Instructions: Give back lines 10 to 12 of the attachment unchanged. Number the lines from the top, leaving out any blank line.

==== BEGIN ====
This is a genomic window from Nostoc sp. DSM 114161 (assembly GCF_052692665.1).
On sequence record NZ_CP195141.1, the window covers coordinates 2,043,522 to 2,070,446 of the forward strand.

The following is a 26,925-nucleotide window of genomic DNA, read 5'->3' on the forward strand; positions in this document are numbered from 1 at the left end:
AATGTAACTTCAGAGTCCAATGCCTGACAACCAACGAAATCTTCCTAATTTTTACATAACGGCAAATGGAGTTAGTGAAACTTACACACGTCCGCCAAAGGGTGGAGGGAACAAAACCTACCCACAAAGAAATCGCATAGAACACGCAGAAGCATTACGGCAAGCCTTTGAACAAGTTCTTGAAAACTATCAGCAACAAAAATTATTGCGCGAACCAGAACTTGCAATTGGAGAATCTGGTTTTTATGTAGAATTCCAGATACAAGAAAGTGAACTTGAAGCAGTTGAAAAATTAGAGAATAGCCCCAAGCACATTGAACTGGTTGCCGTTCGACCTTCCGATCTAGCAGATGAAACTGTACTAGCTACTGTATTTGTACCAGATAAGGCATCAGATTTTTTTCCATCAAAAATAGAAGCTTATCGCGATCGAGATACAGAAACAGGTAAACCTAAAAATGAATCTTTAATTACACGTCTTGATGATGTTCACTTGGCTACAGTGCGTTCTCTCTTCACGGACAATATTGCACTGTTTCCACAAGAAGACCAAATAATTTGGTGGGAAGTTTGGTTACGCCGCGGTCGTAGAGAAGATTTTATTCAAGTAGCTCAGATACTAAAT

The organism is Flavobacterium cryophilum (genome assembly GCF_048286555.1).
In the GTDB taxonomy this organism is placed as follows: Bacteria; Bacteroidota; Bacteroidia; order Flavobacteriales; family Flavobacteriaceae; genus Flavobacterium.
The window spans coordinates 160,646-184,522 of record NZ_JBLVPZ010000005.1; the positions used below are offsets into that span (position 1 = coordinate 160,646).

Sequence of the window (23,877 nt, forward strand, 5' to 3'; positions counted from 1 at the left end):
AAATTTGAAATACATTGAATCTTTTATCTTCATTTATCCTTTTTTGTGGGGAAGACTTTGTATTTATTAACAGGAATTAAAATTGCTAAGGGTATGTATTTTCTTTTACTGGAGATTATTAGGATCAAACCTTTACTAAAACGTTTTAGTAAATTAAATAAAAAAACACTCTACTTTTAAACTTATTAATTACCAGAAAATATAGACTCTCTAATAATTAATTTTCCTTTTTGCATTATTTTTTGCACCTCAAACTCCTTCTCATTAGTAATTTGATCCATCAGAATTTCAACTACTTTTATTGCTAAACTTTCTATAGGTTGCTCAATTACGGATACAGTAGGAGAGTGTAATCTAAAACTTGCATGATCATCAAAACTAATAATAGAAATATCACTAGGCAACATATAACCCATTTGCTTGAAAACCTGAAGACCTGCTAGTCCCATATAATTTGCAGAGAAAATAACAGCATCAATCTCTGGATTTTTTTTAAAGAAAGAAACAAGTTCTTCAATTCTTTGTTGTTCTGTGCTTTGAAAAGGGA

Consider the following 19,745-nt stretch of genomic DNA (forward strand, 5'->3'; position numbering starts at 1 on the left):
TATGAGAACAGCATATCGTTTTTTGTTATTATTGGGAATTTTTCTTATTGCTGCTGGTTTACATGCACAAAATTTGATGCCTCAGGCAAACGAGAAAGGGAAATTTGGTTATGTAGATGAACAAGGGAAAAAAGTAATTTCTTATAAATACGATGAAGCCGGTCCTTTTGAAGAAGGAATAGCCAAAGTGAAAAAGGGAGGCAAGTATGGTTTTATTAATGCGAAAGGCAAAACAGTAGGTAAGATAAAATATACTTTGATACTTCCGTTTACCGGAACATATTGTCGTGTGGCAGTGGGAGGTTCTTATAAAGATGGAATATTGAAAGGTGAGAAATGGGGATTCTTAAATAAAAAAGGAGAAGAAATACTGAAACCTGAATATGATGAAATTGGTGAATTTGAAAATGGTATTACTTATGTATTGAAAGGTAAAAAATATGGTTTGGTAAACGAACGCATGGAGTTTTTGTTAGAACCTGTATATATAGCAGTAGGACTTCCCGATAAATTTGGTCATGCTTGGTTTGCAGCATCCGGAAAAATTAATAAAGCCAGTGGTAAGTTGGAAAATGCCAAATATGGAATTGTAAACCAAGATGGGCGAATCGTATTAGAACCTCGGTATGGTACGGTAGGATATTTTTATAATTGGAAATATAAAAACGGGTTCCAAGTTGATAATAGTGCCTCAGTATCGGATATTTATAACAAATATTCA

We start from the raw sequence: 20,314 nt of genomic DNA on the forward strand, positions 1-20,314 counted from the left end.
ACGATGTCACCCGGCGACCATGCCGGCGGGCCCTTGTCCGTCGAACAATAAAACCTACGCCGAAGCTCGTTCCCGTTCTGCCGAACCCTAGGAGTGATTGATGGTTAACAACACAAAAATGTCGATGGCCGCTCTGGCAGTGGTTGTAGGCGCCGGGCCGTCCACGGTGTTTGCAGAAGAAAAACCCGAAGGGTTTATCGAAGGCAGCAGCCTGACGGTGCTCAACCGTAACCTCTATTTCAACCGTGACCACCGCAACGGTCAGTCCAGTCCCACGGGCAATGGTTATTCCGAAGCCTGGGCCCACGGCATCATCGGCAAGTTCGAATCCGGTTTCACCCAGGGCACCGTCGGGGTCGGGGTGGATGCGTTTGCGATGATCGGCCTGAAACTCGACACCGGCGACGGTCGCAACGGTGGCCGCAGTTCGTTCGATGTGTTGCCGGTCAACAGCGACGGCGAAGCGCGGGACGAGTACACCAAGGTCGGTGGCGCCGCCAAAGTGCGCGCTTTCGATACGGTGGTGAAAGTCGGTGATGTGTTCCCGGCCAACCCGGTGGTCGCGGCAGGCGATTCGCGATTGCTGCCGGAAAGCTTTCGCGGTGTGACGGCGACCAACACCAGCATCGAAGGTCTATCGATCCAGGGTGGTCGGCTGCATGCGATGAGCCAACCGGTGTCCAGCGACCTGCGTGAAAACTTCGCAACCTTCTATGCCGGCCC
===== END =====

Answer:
Consider the following 19,745-nt stretch of genomic DNA (forward strand, 5'->3'; position numbering starts at 1 on the left):
TATGAGAACAGCATATCGTTTTTTGTTATTATTGGGAATTTTTCTTATTGCTGCTGGTTTACATGCACAAAATTTGATGCCTCAGGCAAACGAGAAAGGGAAATTTGGTTATGTAGATGAACAAGGGAAAAAAGTAATTTCTTATAAATACGATGAAGCCGGTCCTTTTGAAGAAGGAATAGCCAAAGTGAAAAAGGGAGGCAAGTATGGTTTTATTAATGCGAAAGGCAAAACAGTAGGTAAGATAAAATATACTTTGATACTTCCGTTTACCGGAACATATTGTCGTGTGGCAGTGGGAGGTTCTTATAAAGATGGAATATTGAAAGGTGAGAAATGGGGATTCTTAAATAAAAAAGGAGAAGAAATACTGAAACCTGAATATGATGAAATTGGTGAATTTGAAAATGGTATTACTTATGTATTGAAAGGTAAAAAATATGGTTTGGTAAACGAACGCATGGAGTTTTTGTTAGAACCTGTATATATAGCAGTAGGACTTCCCGATAAATTTGGTCATGCTTGGTTTGCAGCATCCGGAAAAATTAATAAAGCCAGTGGTAAGTTGGAAAATGCCAAATATGGAATTGTAAACCAAGATGGGCGAATCGTATTAGAACCTCGGTATGGTACGGTAGGATATTTTTATAATTGGAAATATAAAAACGGGTTCCAAGTTGATAATAGTGCCTCAGTATCGGATATTTATAACAAATATTCA

We start from the raw sequence: 20,314 nt of genomic DNA on the forward strand, positions 1-20,314 counted from the left end.